ESP Legal Notifications: Intellectual Property
This policy was last updated 7 Jul 2017.
The ESP.ORG website is operated by The Electronic Scholarly Publishing Project as a non-profit service to the scientific community and for the general public.
The ESP Project respects the intellectual property of others, and we believe that all of the content on our pages has been used appropriately, either because
a. the content was created originally for this site,
b. permission has been granted for the use on this site,
c. the material is in the public domain, or
d. the use is permitted under the Fair Use doctrine of copyright law.
If you believe that some material on this site is your intellectual property and that your work has been used or copied in a way that constitutes copyright infringement, or that your intellectual property rights have been otherwise violated, please CONTACT US and provide the following information:
1. an electronic or physical signature of the person authorized to act on behalf of the owner of the copyright or other intellectual property interest;
2. a description of the copyrighted work or other intellectual property that you claim has been infringed;
3. a description of where the material that you claim is infringing is located on the ESP.ORG site or system, with enough detail so that we may find it;
4. your address, telephone number, and email address;
5. a statement by you that you have a good faith belief that the disputed use is not authorized by the copyright or intellectual property owner, its agent, or the law;
6. a statement by you, made under penalty of perjury, that the above information in your notice is accurate and that you are the copyright or intellectual property owner or authorized to act on the copyright or intellectual property owner's behalf.
Upon receipt of a notice of claim regarding an intellectual property violation, we will respond as quickly as possible. Please be advised, however, that The Electronic Scholarly Publishing Project is staffed only by volunteer labor. There are no paid staff associated with the project or with the design, operation, and maintenance of the ESP.ORG website.
In the early 1990's, Robert Robbins was a faculty member at Johns Hopkins, where he directed the informatics core of GDB — the human gene-mapping database of the international human genome project. To share papers with colleagues around the world, he set up a small paper-sharing section on his personal web page. This small project evolved into The Electronic Scholarly Publishing Project.
In 1995, Robbins became the VP/IT of the Fred Hutchinson Cancer Research Center in Seattle, WA. Soon after arriving in Seattle, Robbins secured funding, through the ELSI component of the US Human Genome Project, to create the original ESP.ORG web site, with the formal goal of providing free, world-wide access to the literature of classical genetics.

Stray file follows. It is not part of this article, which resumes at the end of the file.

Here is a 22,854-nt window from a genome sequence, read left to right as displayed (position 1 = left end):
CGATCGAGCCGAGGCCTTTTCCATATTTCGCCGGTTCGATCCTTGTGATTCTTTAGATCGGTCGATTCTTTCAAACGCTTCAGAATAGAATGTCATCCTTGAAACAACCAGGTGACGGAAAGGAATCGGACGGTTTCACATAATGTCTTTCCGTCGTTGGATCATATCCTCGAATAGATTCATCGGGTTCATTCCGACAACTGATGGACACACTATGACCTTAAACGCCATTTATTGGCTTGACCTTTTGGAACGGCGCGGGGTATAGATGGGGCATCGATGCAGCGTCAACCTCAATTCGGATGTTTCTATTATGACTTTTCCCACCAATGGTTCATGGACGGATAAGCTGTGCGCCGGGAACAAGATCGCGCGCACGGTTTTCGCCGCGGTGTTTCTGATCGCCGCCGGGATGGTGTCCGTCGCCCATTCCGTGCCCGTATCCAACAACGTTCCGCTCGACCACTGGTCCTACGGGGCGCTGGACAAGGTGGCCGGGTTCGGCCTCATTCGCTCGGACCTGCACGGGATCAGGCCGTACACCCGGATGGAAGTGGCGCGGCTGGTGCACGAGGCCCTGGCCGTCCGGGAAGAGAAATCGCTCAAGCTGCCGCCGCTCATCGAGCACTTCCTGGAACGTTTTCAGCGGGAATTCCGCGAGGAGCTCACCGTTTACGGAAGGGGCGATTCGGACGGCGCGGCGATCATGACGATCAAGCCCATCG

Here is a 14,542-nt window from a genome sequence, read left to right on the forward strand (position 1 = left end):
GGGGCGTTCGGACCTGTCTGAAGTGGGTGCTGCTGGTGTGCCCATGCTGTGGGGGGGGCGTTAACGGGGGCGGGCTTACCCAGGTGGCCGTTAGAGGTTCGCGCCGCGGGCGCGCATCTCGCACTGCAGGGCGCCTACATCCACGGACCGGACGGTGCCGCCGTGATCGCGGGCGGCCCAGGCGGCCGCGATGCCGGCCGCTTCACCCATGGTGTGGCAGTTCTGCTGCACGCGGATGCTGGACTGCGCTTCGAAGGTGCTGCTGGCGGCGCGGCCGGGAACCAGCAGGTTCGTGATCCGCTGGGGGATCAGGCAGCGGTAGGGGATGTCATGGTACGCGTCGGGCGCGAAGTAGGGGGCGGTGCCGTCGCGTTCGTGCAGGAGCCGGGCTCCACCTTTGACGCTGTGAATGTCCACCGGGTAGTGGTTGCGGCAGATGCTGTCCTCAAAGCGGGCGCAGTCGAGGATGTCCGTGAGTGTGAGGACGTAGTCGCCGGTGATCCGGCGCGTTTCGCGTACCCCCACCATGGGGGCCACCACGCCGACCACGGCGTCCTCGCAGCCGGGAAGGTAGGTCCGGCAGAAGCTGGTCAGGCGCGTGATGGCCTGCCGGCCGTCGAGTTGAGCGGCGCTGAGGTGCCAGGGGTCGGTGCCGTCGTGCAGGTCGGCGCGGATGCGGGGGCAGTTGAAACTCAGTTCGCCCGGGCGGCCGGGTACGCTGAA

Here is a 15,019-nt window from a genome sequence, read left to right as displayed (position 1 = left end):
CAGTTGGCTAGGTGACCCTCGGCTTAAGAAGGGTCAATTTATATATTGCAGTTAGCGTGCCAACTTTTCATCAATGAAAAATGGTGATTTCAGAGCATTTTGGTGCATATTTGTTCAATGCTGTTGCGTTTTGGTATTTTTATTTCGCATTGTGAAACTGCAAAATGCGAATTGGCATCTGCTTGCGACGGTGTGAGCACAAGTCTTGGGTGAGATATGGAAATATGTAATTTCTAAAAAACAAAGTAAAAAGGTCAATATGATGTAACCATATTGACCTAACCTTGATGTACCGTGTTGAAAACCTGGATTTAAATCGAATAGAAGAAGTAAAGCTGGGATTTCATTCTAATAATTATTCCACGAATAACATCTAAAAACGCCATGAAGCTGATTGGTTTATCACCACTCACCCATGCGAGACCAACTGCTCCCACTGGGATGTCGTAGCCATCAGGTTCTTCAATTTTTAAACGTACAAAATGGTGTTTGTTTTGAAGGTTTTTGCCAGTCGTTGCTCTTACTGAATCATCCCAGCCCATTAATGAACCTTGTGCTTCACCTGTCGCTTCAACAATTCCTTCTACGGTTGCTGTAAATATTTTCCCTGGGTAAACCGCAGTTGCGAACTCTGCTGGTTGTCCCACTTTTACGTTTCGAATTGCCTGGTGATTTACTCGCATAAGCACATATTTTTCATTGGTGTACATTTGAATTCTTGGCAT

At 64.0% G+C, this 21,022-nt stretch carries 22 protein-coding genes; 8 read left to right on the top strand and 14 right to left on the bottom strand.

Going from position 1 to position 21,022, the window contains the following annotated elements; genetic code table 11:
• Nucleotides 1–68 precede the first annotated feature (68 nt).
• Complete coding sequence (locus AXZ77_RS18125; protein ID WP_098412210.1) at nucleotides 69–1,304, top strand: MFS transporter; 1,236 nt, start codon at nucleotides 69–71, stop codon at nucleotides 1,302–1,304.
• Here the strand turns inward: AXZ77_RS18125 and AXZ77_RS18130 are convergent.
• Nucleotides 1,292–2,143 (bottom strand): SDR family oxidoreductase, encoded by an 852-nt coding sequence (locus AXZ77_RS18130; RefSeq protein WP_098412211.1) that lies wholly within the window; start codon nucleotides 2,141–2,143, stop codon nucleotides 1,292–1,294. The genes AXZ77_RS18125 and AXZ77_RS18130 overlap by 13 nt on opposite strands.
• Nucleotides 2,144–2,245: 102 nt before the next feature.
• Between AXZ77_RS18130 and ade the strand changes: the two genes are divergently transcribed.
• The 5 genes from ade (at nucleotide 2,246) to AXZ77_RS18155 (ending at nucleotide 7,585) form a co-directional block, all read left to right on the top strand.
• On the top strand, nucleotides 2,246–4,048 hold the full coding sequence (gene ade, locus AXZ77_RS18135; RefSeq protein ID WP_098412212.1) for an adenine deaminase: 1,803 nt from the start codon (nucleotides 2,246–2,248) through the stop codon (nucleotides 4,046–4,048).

Although the methods of molecular biology can seem almost magical to the uninitiated, the original techniques of classical genetics are readily appreciated by one and all: cross individuals that differ in some inherited trait, collect all of the progeny, score their attributes, and propose mechanisms to explain the patterns of inheritance observed.
In reading the early works of classical genetics, one is drawn, almost inexorably, into ever more complex models, until molecular explanations begin to seem both necessary and natural. At that point, the tools for understanding genome research are at hand. Assisting readers reach this point was the original goal of The Electronic Scholarly Publishing Project.
Usage of the site grew rapidly and has remained high. Faculty began to use the site for their assigned readings. Other on-line publishers, ranging from The New York Times to Nature referenced ESP materials in their own publications. Nobel laureates (e.g., Joshua Lederberg) regularly used the site and even wrote to suggest changes and improvements.
When the site began, no journals were making their early content available in digital format. As a result, ESP was obliged to digitize classic literature before it could be made available. For many important papers — such as Mendel's original paper or the first genetic map — ESP had to produce entirely new typeset versions of the works, if they were to be available in a high-quality format.
Early support from the DOE component of the Human Genome Project was critically important for getting the ESP project on a firm foundation. Since that funding ended (nearly 20 years ago), the project has been operated as a purely volunteer effort. Anyone wishing to assist in these efforts should send an email to Robbins.
With the development of methods for adding typeset side notes to PDF files, the ESP project now plans to add annotated versions of some classical papers to its holdings. We also plan to add new reference and pedagogical material. We have already started providing regularly updated, comprehensive bibliographies to the ESP.ORG site.
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